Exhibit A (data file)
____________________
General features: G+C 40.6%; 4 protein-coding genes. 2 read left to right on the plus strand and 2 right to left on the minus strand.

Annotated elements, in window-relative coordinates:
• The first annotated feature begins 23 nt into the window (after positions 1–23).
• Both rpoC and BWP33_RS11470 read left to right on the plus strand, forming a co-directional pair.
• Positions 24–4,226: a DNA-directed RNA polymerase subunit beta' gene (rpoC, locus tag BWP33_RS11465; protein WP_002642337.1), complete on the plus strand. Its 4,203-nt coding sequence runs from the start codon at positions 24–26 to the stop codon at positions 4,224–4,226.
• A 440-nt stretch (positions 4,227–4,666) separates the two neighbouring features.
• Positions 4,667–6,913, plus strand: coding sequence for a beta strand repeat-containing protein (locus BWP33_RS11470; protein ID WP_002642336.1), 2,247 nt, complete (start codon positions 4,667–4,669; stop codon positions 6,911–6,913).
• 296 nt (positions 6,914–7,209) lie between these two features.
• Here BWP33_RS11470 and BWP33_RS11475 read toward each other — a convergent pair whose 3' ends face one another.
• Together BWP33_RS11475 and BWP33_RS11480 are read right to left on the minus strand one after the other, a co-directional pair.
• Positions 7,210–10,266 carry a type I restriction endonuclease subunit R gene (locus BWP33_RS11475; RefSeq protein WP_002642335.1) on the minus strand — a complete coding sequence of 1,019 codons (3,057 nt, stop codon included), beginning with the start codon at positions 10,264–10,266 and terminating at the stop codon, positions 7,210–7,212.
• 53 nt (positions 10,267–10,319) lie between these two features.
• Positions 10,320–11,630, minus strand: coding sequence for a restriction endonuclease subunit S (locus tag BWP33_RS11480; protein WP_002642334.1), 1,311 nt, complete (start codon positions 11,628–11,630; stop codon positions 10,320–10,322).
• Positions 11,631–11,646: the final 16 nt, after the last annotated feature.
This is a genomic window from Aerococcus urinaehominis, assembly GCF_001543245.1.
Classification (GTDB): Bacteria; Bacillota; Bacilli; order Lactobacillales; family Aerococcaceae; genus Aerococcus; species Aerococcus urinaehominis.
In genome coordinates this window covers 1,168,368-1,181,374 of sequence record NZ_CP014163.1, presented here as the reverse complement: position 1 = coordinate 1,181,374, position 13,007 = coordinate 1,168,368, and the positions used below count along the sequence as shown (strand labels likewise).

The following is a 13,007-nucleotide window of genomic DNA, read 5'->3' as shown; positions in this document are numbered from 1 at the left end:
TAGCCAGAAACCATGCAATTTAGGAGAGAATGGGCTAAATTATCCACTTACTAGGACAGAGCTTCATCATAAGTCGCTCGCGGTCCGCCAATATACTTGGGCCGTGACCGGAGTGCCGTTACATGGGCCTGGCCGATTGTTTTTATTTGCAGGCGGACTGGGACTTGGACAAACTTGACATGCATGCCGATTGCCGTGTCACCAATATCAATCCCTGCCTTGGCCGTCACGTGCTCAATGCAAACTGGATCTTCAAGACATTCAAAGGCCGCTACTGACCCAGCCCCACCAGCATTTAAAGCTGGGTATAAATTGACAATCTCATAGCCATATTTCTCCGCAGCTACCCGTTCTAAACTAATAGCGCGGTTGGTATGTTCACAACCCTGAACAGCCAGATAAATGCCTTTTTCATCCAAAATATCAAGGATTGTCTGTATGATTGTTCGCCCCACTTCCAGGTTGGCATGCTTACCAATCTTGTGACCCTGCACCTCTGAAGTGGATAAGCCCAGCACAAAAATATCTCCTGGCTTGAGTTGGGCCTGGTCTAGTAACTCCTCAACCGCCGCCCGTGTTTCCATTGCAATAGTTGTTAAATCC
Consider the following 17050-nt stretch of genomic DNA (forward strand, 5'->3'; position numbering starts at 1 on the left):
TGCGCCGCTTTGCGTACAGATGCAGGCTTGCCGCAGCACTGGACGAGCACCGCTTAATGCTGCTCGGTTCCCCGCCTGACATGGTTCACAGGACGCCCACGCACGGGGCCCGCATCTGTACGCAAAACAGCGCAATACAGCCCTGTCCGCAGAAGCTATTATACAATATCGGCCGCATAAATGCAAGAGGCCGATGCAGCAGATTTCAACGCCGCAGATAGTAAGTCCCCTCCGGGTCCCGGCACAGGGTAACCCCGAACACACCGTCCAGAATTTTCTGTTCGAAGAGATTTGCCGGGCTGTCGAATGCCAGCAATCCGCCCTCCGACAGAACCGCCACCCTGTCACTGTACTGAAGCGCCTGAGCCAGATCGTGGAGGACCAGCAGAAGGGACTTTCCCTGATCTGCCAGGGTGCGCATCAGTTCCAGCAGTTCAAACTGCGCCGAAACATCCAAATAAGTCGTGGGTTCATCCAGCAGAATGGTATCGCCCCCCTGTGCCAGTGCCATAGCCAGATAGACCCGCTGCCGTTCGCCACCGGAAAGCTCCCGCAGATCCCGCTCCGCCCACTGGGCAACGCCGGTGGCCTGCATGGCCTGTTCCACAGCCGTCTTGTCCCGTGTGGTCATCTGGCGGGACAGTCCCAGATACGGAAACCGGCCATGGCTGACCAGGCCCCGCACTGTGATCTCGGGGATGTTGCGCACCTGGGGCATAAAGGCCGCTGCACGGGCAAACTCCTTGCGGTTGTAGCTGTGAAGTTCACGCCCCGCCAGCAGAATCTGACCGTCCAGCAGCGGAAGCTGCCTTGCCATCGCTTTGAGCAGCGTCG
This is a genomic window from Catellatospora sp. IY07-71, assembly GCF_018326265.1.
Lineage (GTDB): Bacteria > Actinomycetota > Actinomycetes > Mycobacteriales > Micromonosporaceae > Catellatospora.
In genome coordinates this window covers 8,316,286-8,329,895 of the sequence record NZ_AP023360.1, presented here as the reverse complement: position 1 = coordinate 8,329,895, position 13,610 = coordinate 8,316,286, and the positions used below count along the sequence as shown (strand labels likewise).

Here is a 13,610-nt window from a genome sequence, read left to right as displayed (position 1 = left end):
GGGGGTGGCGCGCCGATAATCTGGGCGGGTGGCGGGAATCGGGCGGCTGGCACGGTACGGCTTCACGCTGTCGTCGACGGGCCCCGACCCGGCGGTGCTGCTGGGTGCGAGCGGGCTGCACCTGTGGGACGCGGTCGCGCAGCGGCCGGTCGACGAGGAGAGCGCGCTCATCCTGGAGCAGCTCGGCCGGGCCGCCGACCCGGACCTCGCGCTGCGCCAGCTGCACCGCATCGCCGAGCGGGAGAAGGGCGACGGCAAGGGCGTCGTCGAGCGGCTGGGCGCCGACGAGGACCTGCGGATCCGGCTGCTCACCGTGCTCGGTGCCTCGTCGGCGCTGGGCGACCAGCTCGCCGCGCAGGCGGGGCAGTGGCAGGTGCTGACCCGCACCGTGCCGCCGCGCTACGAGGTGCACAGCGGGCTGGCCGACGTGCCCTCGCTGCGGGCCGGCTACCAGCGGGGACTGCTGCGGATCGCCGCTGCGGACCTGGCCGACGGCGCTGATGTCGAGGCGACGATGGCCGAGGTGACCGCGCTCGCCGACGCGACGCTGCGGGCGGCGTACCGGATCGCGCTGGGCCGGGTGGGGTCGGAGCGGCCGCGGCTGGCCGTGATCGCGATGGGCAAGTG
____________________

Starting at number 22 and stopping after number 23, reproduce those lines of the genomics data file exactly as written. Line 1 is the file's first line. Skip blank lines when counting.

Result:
This is a genomic window from Catellatospora sp. IY07-71, assembly GCF_018326265.1.
Lineage (GTDB): Bacteria > Actinomycetota > Actinomycetes > Mycobacteriales > Micromonosporaceae > Catellatospora.